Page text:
HDAC7 in macrophages: a novel anti-inflammatory target

MR Shakespear, K Das Gupta, DM Hohenhaus, A Iyer, RC Reid, DP Fairlie and MJ Sweet

Institute for Molecular Bioscience, University of Queensland, Brisbane, Australia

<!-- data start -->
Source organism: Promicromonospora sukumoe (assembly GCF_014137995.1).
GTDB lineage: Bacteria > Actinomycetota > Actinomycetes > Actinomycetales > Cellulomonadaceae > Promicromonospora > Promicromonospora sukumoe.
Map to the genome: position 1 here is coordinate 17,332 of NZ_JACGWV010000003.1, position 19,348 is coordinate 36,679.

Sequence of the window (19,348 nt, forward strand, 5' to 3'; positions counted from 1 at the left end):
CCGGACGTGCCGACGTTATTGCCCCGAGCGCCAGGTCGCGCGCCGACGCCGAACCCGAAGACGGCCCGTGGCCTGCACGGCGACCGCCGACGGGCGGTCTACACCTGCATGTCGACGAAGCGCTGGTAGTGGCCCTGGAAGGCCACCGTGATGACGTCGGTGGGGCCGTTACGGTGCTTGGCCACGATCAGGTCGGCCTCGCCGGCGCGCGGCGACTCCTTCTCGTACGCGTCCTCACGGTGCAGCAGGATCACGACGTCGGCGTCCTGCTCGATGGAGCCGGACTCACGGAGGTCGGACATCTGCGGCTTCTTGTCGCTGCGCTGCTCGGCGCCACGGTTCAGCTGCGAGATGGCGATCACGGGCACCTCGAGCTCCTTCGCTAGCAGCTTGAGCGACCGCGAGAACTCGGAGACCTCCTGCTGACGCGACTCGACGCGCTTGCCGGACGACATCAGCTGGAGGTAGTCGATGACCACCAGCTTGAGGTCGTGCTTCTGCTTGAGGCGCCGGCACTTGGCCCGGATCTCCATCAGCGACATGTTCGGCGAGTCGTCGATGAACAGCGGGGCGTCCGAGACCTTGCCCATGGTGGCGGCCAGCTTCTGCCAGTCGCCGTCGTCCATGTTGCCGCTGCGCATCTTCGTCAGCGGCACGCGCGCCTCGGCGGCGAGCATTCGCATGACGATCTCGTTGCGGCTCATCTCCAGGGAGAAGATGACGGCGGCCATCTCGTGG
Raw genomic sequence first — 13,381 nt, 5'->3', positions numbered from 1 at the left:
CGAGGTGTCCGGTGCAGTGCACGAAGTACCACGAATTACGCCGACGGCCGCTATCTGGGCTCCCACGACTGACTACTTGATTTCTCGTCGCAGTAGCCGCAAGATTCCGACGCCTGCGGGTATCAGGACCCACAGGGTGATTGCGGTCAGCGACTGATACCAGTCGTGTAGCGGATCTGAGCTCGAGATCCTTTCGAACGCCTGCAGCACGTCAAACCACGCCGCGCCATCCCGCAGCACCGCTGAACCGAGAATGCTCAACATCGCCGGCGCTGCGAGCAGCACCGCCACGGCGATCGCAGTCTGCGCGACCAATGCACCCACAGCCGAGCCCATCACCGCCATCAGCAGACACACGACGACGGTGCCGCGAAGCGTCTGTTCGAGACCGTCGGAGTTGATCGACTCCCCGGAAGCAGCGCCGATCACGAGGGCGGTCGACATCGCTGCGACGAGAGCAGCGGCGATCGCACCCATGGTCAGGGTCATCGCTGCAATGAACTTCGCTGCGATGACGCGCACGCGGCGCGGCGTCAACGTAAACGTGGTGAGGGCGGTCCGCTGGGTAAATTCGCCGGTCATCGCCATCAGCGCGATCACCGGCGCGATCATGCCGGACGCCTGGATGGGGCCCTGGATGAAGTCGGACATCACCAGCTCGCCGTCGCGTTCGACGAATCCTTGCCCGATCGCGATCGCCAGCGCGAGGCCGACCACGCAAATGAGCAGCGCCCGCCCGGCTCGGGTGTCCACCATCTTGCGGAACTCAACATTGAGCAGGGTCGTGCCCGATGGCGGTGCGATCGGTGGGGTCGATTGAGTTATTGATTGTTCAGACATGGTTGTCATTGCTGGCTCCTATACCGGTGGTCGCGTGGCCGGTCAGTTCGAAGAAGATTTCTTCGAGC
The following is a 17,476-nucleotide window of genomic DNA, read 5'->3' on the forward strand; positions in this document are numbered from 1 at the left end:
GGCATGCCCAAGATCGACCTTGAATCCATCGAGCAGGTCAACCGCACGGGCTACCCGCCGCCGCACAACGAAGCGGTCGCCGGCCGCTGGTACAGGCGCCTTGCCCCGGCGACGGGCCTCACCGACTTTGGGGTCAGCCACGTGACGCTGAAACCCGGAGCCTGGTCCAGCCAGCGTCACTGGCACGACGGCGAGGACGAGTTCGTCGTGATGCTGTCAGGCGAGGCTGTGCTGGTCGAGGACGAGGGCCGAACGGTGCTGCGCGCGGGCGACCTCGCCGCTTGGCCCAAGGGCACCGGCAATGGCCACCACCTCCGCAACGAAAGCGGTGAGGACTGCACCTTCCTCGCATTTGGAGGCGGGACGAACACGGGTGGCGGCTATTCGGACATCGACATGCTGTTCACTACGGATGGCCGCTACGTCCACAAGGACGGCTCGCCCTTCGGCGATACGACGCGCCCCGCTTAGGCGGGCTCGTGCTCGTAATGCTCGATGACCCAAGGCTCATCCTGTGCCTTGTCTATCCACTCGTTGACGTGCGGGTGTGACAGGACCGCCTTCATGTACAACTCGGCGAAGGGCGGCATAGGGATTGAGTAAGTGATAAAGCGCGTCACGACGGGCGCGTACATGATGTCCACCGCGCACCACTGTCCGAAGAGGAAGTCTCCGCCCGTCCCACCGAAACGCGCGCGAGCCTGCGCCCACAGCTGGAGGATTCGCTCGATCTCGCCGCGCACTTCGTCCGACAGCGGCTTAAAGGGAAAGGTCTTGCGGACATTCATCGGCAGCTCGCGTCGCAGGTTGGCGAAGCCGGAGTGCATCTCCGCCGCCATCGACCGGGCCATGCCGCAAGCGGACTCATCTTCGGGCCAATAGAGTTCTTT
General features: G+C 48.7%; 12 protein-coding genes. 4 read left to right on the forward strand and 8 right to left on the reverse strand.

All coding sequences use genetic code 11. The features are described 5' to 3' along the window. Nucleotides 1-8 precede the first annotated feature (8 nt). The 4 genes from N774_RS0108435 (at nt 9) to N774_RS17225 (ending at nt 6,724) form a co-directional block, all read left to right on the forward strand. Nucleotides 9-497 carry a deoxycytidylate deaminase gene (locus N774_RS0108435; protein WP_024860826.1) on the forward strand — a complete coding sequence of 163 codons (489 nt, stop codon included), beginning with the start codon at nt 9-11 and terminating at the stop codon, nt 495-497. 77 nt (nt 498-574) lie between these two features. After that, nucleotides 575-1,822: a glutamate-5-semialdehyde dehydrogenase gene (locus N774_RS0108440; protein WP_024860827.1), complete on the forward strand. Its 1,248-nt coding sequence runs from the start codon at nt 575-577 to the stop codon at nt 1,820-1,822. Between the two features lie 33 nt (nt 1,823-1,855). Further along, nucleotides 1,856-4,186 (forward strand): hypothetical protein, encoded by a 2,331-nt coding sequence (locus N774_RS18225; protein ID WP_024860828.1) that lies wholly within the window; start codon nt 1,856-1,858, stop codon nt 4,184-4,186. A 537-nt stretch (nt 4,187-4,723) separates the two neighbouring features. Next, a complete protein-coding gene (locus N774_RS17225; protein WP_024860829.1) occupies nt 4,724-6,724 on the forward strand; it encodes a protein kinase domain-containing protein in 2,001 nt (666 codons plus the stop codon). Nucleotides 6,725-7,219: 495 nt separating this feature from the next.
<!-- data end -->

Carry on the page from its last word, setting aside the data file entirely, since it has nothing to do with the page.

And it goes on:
Post-translational modifications such as lysine acetylation enable innate immune cells to rapidly and precisely respond to infectious challenge and homeostatic alterations. Histone deacetylases (HDACs) catalyse lysine deacetylation from histone and non-histone proteins and are of interest therapeutically as HDAC inhibitors are efficacious in numerous inflammatory disease models. A clear understanding of which of the eighteen mammalian HDAC enzymes drive inflammatory pathways is required to improve drug design and reduce side-effects. We previously showed that HDAC7 is expressed at elevated levels in inflammatory macrophages and promotes Toll-like receptor 4 (TLR4) responses in vitro. Here we developed transgenic mice that overexpress HDAC7 within the myeloid compartment (mac-HDAC7) to investigate the function of this enzyme in vivo and to decipher the molecular mechanisms involved. Following acute LPS challenge, mac-HDAC7 mice displayed an exacerbated inflammatory response as assessed by behavioural scores and serum inflammatory mediators. Bone marrow-derived macrophages from mac-HDAC7 also expressed elevated levels of a subset of TLR4-inducible genes, including Ccl2, Il-6 and Tnf-α. HDAC7 interacting proteins identified by IP/MS and retroviral-mediated expression of an enzyme-dead HDAC7 provides novel insight into deacetylase-dependent and -independent functions of HDAC7 and suggests this enzyme may link TLR signalling with cellular metabolism to control inflammatory pathways in macrophages.